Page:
But besides the honour that Christ and his gospel receive from such a kind and charitable conduct, there is a pleasure in this victory over resentment, that far exceeds the pleasure of revenge, which is the delight of the wicked: And it is a pleasure also, which the saints above cannot experience; for there are no offences, no injuries, no provocations there: This life alone is the time to forgive, and to be forgiven. Now who is there among us, that would not seize the opportunity of every injury and offence, to practise a glorious duty, and enjoy a pleasure which the blessed in heaven cannot taste?

VII. Self-denial and mortification of sin, belongs also to this life alone. It is the first lesson in the school of Christ, to deny ourselves daily, if we will be his disciples; Luke 9. 23. but it is the lesson of the school, and not of the palace; a lesson for earth, and not for heaven; for in the world above, our duty is all delight, and there is no need of contradicting our own pleasure, or our interest, in order to please or serve our God, or our brother. In those holy regions, every part of our work is pleasing to our sanctified natures, and with resistless appetite and inclination we will pursue all the duties that belong to that happy state.

Nor are there any sins to be mortified there: The body of death is buried with the body of flesh in the grave, and earth is the place where the members of it must be put to death. Put to death therefore what is earthly in you: sexual immorality, impurity, passion, evil desire, and covetousness, which is idolatry; Col. 3. 5. Let us be daily engaged in the zealous practice of this duty, and subdue all the unruly appetites that make an assault upon our virtue, that defile our consciences, and subdue our peace. Now, now is the time to set ourselves at work to fight against our vicious inclinations, and our corrupt desires: Now let us multiply our victories over sin and self.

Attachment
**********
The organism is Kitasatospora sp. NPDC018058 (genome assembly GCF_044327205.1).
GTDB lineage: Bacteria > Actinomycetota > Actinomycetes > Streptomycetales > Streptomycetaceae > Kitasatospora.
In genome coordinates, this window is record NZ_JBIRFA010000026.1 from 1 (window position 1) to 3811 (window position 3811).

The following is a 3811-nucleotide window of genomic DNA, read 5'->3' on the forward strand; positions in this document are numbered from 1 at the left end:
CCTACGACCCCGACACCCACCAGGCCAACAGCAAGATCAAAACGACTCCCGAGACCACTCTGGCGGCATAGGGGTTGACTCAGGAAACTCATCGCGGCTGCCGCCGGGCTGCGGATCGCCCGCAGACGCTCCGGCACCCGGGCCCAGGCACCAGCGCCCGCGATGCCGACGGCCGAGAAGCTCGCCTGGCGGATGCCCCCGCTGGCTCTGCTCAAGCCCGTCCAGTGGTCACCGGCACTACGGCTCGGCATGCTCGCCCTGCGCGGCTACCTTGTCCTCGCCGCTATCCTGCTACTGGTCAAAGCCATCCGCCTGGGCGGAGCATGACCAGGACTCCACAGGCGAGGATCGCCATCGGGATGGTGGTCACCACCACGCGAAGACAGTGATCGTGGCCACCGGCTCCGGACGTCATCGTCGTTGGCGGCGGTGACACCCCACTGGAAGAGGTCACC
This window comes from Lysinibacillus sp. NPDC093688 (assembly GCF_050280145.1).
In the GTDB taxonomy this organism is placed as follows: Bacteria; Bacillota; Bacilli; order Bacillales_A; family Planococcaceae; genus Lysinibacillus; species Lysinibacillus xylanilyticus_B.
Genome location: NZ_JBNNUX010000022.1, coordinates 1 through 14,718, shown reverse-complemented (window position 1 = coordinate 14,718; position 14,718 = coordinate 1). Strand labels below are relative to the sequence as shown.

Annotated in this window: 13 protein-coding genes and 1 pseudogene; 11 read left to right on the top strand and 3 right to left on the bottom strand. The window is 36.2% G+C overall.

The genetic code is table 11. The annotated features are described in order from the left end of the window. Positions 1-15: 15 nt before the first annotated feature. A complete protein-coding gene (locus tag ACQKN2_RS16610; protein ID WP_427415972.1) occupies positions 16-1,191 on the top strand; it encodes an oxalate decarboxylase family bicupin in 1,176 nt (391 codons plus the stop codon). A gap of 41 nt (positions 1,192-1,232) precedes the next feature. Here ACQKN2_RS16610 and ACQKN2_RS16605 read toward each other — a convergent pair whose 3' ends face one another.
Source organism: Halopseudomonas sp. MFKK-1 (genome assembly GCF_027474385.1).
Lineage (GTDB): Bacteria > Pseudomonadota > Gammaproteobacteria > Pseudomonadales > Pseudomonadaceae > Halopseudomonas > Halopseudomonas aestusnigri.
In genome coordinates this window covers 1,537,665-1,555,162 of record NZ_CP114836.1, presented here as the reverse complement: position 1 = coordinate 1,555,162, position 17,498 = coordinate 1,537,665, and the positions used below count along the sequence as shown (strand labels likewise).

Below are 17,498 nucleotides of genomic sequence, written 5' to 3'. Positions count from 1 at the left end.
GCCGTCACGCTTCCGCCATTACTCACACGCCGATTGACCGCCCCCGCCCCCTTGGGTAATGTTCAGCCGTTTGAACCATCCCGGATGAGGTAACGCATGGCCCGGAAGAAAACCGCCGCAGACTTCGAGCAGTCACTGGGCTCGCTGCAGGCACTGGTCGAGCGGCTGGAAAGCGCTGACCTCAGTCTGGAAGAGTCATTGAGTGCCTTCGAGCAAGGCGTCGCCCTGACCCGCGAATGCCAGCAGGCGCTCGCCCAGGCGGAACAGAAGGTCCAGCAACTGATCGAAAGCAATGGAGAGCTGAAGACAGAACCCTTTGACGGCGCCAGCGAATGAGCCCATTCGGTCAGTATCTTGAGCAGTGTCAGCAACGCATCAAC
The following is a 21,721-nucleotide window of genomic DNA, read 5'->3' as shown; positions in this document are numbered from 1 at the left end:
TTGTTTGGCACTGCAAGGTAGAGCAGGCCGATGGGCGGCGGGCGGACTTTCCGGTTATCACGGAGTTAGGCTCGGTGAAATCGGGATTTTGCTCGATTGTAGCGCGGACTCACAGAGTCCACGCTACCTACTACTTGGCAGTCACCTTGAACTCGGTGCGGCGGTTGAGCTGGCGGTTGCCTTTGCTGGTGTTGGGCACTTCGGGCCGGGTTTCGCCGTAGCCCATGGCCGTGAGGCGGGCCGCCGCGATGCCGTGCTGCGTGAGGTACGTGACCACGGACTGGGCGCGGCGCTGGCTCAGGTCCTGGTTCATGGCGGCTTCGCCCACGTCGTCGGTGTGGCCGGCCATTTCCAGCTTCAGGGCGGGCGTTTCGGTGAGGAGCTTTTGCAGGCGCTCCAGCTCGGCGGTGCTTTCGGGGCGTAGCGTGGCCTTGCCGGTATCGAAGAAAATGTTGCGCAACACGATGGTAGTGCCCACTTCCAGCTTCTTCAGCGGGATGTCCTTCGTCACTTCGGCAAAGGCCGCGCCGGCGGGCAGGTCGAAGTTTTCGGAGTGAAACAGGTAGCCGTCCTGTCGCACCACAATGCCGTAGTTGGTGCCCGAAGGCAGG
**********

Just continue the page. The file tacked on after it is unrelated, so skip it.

Earth is the field of battle with sin: In heaven our desires will all be pure and holy, there is no sinful wandering appetite, no perverse affection; no irregular thought or wish amongst all the saints above: There is no contest with indwelling corruptions, no such conquests are to be gained in all that holy and happy world. There are no new honours of this kind to be given to Jesus, the Captain of our salvation, nor any new triumphs to be obtained over sin, to the glory of divine grace.

Come then, let us rouse ourselves, and take to the battle; let us bravely resist the workings of flesh and blood, with the help of the Holy Spirit; let us be strong in the grace that is in Christ Jesus, and maintain the glorious warfare, like soldiers who fight for the honour of their general, and who hope for a crown of immortality.

For all things are yours, whether Paul or Apollos or Cephas or the world or life or death or the present or the future—all are yours, and you are Christ's, and Christ is God's.